On rare occasions, there are extraordinary circumstances that can justify parole after a lengthy stretch in prison for someone involved in the killing of a police officer. Such circumstances did not exist, however, in the case of Herman Bell, who was granted parole March 14 after nearly 50 years behind bars for being one of the shooters in the 1971 murders of Police Officers Waverly Jones and Joseph Piagentini.
The ambush killing of the two cops after they were lured to a phony distress call at a housing development in Harlem was a nasty piece of business executed by three members of the Black Liberation Army, a group whose idea of social revolution was to rob banks and murder cops. It seemed to take particular pleasure in targeting cops in cases where one officer was white, the other black, as was the case here.
While Officer Jones died swiftly of gunshot wounds, Officer Piagentini lived long enough to plead for his life, and was answered with a total of 22 bullets as he lay helplessly on the ground. It takes a heartlessness that stems from seeing your victim as not human, or having surrendered your own humanity, to coldly blast away for that long.
Mr. Bell and his partners in crime, Anthony Bottom and Albert Washington, were eventually arrested and sentenced to 25 years to life in prison, during an era when a sentence of life without parole had yet to be created in New York State. Mr. Washington died in prison; Mr. Bottom is up for parole later this year.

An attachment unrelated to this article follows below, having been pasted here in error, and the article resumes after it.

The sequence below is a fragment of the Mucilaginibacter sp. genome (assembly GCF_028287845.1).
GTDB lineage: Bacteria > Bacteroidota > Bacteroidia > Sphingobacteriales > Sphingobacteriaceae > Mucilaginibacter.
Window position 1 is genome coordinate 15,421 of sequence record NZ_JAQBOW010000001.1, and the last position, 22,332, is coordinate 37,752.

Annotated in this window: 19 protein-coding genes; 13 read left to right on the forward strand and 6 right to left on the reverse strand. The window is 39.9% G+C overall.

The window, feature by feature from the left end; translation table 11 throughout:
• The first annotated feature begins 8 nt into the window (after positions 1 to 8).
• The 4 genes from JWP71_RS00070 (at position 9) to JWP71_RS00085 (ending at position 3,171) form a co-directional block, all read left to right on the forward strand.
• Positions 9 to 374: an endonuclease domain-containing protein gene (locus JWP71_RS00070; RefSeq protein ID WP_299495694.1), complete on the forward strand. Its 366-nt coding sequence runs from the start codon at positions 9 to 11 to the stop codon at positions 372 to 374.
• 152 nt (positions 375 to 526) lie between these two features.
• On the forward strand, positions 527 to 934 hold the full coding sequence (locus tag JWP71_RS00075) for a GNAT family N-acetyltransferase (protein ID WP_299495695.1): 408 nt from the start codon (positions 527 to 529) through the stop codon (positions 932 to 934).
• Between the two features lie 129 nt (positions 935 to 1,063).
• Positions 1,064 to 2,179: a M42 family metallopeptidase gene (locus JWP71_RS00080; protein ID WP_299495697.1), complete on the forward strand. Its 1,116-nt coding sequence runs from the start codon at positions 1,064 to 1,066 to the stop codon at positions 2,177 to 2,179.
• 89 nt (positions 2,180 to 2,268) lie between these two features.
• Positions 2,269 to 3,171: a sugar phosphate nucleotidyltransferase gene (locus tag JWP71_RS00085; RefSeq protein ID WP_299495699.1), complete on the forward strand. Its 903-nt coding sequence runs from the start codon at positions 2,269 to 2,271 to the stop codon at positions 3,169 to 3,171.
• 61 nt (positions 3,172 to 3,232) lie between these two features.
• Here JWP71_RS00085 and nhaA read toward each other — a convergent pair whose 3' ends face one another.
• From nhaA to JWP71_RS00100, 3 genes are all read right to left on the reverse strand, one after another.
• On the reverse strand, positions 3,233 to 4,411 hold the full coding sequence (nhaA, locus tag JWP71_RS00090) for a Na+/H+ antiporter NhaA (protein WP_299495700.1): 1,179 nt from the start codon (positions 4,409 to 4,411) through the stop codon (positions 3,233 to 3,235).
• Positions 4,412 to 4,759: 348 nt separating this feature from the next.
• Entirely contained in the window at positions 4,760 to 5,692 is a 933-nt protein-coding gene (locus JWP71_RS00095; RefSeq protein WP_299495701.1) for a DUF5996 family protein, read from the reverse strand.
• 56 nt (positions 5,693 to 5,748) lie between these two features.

The Parole Commissioners were apparently influenced in their decision to grant parole to Mr. Bell, after it was previously denied seven times, by a letter from a son of Officer Jones essentially stating that it would be a relief to release him so that his family would no longer have to relive the agony of further reminders of how it lost the cop.
But Officer Piagentini’s widow, Diane, and the two daughters he left behind were crestfallen by the decision, with the mother saying, “We’ve been betrayed” during a press conference at the offices of the Patrolmen’s Benevolent Association the morning after word of the parole seeped out.
PBA President Pat Lynch called for the state to overturn the decision, saying that the one thing that made his members able to reconcile themselves to the lack of a state death penalty was the belief that those who took the lives of cops would pay by spending the rest of their lives behind bars.
Police Commissioner James O’Neill made a similar point, saying “there has to be something more permanent than eventually getting released if you murder a police officer.”
The Parole Commissioners argued that Mr. Bell’s finally taking responsibility for his actions by acknowledging there was no political component to his actions 47 years ago—”It was murder and horribly wrong”—made him, at last, a fit candidate for parole.
That isn’t enough. Mr. Bell wasn’t a tangential player in the assassinations, someone with a lesser role in them such as driving a getaway car. He pulled the trigger, time and again, along with the other two killers in an assault upon the public safety that cops symbolize that was beyond redemption by any transformation of character that could follow.
It was a terrible decision to grant him parole. It should not be repeated when Mr. Bottom comes before the board seeking a release he doesn’t deserve.